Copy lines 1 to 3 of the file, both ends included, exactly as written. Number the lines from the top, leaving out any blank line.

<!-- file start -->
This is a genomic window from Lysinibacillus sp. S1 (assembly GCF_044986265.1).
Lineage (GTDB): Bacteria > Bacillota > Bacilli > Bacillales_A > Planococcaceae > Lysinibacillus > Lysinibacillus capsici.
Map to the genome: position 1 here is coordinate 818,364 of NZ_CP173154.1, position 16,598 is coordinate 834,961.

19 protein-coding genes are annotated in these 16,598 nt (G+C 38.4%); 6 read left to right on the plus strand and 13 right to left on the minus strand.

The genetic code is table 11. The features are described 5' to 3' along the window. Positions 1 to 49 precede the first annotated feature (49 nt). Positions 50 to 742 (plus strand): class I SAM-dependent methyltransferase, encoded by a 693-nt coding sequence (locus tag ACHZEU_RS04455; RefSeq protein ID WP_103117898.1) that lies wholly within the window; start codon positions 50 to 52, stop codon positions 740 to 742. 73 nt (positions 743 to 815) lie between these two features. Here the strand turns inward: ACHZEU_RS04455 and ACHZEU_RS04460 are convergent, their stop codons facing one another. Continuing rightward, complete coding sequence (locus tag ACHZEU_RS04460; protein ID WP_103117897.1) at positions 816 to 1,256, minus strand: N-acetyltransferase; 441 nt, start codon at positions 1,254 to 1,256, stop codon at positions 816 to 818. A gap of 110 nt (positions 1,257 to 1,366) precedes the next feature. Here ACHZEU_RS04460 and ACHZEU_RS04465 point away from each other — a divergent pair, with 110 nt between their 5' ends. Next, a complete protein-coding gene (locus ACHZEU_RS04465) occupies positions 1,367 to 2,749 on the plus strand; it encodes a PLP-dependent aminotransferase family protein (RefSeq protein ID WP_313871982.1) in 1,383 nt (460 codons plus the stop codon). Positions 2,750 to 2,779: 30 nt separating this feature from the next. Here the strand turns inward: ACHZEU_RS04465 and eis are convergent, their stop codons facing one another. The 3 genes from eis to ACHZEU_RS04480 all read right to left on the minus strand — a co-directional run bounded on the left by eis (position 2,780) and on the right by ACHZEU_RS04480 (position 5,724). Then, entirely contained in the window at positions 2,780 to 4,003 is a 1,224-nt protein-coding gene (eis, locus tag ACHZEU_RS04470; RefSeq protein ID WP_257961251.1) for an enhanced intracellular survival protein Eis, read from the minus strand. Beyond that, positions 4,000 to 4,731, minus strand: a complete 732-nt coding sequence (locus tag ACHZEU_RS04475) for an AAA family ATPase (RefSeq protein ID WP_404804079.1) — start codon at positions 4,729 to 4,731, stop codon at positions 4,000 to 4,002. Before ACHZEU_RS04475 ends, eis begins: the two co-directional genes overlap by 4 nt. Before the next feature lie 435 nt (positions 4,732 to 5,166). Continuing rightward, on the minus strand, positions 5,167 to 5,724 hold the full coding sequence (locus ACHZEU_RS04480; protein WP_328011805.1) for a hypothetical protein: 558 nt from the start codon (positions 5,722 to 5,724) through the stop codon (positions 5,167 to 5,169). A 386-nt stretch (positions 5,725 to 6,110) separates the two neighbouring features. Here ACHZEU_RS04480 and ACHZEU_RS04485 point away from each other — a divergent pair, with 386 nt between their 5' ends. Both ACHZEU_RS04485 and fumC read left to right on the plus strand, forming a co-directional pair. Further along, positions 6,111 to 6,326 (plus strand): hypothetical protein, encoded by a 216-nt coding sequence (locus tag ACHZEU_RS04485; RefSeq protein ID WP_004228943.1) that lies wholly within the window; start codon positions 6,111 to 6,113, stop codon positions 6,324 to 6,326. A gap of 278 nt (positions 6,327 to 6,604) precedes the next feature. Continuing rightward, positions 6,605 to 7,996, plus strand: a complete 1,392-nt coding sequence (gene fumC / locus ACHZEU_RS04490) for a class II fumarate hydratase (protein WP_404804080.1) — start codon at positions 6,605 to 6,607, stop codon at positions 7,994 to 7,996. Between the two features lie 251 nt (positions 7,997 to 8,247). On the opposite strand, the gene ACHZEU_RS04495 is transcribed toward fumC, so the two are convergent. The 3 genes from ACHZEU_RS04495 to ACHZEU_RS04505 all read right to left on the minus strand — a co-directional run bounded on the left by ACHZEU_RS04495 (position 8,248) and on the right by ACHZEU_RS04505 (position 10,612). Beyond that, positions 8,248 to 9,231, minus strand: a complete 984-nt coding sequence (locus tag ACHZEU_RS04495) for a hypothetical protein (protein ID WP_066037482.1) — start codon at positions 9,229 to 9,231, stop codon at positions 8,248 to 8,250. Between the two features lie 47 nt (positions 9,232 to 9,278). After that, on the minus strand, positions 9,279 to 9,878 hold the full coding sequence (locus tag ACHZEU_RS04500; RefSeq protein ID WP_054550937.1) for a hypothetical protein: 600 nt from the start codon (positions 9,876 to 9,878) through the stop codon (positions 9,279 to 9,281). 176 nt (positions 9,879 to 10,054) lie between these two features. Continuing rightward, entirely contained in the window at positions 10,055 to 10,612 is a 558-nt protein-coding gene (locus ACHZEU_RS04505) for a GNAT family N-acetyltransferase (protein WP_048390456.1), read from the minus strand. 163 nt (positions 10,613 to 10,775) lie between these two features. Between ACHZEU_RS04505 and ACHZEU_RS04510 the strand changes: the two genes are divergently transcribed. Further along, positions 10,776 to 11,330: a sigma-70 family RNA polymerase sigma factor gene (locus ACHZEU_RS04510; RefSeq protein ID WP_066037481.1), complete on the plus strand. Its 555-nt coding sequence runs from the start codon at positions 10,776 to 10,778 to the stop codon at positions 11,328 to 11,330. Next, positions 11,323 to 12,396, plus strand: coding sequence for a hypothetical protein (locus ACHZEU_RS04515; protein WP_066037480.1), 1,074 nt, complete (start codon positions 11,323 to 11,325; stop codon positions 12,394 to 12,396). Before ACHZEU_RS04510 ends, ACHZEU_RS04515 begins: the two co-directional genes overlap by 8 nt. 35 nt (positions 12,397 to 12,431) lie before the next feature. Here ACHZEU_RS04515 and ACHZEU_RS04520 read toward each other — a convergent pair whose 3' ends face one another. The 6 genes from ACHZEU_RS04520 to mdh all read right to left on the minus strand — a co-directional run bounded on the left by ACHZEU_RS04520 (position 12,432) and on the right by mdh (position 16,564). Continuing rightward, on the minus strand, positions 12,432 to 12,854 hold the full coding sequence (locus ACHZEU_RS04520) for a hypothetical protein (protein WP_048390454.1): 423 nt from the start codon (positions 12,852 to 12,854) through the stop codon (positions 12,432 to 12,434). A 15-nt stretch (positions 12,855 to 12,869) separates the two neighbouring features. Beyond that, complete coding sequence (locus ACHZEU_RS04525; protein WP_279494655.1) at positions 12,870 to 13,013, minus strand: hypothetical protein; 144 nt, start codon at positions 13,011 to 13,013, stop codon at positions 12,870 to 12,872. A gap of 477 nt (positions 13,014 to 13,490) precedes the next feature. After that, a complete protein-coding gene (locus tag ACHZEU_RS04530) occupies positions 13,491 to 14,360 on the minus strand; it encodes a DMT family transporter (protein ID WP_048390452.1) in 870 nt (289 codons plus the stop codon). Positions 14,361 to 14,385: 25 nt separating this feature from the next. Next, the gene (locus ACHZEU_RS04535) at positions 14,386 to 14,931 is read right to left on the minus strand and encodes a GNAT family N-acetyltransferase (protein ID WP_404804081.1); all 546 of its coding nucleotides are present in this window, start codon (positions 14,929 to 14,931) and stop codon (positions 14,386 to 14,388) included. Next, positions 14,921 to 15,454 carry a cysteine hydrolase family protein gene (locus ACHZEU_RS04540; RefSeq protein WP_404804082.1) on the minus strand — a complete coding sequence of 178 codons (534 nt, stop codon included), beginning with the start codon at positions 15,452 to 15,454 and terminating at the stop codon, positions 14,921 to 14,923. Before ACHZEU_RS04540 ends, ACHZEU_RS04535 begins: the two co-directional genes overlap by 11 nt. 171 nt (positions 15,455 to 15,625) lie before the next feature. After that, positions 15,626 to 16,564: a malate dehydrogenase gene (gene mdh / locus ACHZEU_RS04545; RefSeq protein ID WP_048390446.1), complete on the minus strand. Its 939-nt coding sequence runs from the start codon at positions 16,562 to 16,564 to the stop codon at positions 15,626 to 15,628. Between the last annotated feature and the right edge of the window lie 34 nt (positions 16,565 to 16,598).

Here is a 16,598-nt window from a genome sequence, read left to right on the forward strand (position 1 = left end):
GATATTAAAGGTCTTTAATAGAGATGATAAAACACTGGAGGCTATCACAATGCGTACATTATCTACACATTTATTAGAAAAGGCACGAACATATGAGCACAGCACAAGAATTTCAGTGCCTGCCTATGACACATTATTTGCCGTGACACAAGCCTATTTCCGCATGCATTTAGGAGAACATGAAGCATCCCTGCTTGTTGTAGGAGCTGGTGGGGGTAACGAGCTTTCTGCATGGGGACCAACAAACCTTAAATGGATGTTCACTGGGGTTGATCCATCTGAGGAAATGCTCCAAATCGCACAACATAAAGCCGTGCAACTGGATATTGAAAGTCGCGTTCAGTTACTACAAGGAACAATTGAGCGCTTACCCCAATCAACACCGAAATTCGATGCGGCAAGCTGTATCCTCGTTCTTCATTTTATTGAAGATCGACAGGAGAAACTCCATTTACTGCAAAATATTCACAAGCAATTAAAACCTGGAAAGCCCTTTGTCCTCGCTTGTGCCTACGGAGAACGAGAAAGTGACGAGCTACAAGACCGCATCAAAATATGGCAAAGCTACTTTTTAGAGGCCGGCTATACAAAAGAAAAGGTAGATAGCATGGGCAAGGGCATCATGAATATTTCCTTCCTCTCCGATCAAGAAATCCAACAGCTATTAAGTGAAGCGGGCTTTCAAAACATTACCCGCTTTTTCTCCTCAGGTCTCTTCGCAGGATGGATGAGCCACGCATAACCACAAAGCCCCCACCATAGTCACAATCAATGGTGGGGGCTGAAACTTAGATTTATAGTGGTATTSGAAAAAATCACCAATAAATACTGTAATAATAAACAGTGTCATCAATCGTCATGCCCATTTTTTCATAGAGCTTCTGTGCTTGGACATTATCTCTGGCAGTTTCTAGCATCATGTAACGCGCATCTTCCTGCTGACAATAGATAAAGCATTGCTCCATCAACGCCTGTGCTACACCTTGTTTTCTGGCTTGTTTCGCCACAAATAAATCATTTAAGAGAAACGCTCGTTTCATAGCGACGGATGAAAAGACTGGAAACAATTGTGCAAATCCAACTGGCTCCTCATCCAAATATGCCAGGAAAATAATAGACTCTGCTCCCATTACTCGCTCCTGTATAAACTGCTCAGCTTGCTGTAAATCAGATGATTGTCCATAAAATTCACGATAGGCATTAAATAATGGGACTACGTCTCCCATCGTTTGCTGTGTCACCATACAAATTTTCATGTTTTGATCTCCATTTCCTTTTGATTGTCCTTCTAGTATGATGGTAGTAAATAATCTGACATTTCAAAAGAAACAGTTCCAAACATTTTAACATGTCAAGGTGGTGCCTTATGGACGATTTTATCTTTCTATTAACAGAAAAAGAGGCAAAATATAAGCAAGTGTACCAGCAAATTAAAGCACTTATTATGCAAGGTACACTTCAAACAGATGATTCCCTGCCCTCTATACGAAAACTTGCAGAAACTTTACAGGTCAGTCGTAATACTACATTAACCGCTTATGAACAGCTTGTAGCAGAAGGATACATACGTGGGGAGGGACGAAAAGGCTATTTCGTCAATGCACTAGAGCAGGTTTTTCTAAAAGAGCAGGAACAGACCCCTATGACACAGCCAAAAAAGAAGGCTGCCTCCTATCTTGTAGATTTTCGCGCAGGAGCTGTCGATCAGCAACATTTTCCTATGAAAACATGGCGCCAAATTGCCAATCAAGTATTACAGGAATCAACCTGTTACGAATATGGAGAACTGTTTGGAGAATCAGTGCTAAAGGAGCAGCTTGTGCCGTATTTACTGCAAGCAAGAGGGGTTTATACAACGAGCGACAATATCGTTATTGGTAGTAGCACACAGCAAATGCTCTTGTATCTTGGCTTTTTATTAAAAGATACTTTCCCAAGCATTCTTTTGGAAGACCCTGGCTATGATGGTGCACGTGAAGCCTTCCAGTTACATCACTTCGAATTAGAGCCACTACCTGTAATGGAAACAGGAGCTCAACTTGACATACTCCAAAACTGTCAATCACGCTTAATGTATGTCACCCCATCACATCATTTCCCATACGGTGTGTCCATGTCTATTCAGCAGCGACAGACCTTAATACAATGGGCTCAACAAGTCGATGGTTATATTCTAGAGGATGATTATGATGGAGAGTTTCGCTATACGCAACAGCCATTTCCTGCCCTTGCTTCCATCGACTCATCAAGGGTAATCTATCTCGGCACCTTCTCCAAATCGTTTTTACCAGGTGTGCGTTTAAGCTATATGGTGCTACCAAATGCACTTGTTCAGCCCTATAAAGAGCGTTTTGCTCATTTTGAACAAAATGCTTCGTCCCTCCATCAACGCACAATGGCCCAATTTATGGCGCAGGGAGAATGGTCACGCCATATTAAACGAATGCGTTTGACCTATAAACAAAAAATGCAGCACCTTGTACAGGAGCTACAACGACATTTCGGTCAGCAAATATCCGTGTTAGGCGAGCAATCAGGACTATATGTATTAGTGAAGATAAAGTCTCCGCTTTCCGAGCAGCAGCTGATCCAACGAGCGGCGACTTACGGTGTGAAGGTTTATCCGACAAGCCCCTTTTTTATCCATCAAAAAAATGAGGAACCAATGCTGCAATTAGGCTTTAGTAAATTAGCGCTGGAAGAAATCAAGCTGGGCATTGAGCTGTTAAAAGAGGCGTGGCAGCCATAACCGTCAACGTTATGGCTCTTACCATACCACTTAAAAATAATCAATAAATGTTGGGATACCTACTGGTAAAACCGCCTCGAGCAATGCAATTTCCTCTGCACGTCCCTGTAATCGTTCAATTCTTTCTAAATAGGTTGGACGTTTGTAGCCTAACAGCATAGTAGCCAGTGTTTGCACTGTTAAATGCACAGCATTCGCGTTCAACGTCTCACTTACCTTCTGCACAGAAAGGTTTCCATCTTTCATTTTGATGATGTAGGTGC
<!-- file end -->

This is a genomic window from Lysinibacillus sp. S1 (assembly GCF_044986265.1).
Lineage (GTDB): Bacteria > Bacillota > Bacilli > Bacillales_A > Planococcaceae > Lysinibacillus > Lysinibacillus capsici.
Map to the genome: position 1 here is coordinate 818,364 of NZ_CP173154.1, position 16,598 is coordinate 834,961.